Fly of the Month – Little Brown Baitfish

J. Stockard Pro Tyer and fly fishing guide: Brita Fordice, Bremerton WA, find Brita on Instagram

The LBB (little brown baitfish)

This pattern was born from the necessity that sea run cutthroat in saltwater love salmon fry. They also love to eat anything that is copper. So I thought “hey, why don’t I combine the two?!” Turns out that in the end I don’t care what they’re taking it as, because this thing works in lakes, rivers, and saltwater for all trout.



Hook: size 6 or 8 stainless steel hook (for saltwater) I used a Daiichi, but an SC15 Gamakatsu would work too or a TMC 811S
Body: Copper flat braid.  I used Lagartun braid
Flash:  Midge Flash root beer
Wing:  Strung fuzzy fiber brown
Spine: Peacock Herl
Throat:  Ice Dub minnow mix
Eyes:  Living Eyes size 4mm earth color
Thread:  Mono Thin tying thread

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Dreamstream Scissors Review

Guest Blogger & FOM Tyer: Paul Beel, J. Stockard Pro Tyer Team Leader and owner of FrankenFly

On a regular basis I keep a pair of general purpose scissors handy on my tying desk. I like to keep my good scissors as sharp as possible and not dull them by cutting things I don’t need to cut. So this is the reason I use general purpose scissors.

I noticed J.Stockard had new scissors available from Umpqua and I picked up some Umpqua Dreamstream+ All Purpose scissors coming in at 4 inches. The general information on these scissors reads;

“Medium length, micro-serrated blades make these a great all-purpose scissor. Sharp, serrated blades grab and cut a wide variety of natural and synthetic materials for all-around use.”

I’ve now been using the Dreamstream scissors for several weeks and completely agree, these are great for all-around use. The serrated blades make these scissors really excel at cutting synthetics, because they are able to grab a hold of the material and it doesn’t slip out of the blades. The serrated blades also make these clinch together as they cut, so you can feel them grab. I’ve also cut natural materials with them and they do that just fine too.

I haven’t been easy on these scissors the last few weeks either. I have cut Intruder wire, Fireline fishing line, lead wire, copper wire, flashabou, synthetic hair and fibers, and many types of natural feathers and furs. I’ve even used them to scrape off the stiff glue from my dubbing needles. They are still working just fine and cutting just fine. I wouldn’t say they are as exactly as sharp as they were out of the package, but they are still plenty sharp enough to cut the materials I need to cut.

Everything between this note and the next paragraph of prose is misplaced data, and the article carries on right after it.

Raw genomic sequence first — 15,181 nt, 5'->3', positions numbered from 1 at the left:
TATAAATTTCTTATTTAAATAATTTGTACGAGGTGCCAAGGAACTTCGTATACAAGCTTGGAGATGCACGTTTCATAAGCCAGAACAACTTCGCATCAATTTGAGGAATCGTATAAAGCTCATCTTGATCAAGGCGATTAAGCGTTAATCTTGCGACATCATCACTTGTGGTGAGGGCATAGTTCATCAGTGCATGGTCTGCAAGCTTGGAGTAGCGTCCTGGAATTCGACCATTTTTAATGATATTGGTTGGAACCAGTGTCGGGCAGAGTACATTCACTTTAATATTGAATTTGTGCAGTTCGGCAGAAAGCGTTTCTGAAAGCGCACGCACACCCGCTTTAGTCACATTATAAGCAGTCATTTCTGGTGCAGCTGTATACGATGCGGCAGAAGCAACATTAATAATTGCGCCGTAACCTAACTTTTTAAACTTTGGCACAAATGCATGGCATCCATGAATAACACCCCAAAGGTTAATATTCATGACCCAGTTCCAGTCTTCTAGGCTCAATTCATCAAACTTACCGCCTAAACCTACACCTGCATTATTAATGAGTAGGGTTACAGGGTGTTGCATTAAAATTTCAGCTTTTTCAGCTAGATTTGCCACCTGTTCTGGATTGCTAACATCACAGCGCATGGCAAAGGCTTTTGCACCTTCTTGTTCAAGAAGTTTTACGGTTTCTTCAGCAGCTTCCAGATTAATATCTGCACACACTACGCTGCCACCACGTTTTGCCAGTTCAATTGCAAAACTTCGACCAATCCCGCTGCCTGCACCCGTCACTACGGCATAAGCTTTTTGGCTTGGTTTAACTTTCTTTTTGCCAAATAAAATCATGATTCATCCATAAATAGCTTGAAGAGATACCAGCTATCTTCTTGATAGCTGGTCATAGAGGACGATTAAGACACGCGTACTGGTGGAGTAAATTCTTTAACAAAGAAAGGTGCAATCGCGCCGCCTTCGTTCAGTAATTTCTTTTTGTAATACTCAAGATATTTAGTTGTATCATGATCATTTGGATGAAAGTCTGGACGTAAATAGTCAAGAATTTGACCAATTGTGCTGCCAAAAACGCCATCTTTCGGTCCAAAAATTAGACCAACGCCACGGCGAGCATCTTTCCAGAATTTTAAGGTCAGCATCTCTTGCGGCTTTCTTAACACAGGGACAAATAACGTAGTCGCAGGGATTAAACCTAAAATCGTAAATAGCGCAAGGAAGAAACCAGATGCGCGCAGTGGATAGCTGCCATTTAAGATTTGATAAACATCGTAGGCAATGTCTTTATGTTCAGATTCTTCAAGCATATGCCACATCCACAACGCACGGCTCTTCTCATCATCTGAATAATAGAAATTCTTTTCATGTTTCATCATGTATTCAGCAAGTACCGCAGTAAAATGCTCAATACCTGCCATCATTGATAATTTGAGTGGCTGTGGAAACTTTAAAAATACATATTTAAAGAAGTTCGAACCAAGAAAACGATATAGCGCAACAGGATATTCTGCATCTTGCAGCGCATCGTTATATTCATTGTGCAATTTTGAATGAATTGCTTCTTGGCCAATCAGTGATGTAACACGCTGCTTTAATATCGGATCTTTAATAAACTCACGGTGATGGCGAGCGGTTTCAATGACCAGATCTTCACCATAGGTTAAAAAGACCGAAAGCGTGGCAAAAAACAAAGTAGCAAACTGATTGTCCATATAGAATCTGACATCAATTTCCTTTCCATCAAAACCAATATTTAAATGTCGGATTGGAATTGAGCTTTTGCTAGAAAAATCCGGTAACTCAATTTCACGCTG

They fit into my hand just fine and the finger holes are made just like almost any other scissors. So nothing out of the ordinary there.

To be honest, I would say as general purpose scissors go, these are just as good or better than anything out there right now. I would not hesitate to pick up another pair when I need them.

Bend A Knee

Guest Blogger: Michael Vorhis, author of ARCHANGEL suspense thriller, OPEN DISTANCE adventure thriller & more to come

As the years have gone by, my fly-tying hands have become slightly less steady, and I don’t see my never-spill-my-coffee days coming back. I think a lot of us can sing a similar song. I can still tie #20 flies if the shanks are 2x or longer and I can still thread a 7x tippet into them, but some tying tasks are an exercise in frustration and in the letting loose of words my family may never have heard. One of these tying tasks is the creation of the grasshopper leg.

Oh, it’s easy, all the videos will tell you–just peel a couple of long barbs off a pheasant tail feather and tie a knot in them. Done! The problem is that those barbs enjoy being straight. They’ll cling faithfully to each other…until on some secret signal they suddenly fan out and point to the four winds. They spring themselves out of any granny knot that isn’t fully cinched down. And if you’re wise to those tricks, they will always–always, it seems–choose to sacrifice themselves by breaking, rather than let you succeed. I’ve tried just about every way I could think of, and a lot of different little tools and bits of hooked wire and microelectronics clips and what-have-you, to no avail. I’ve worked for 40 minutes trying to get a single pair of hopper legs, only to end up with none.

Continue reading → Bend A Knee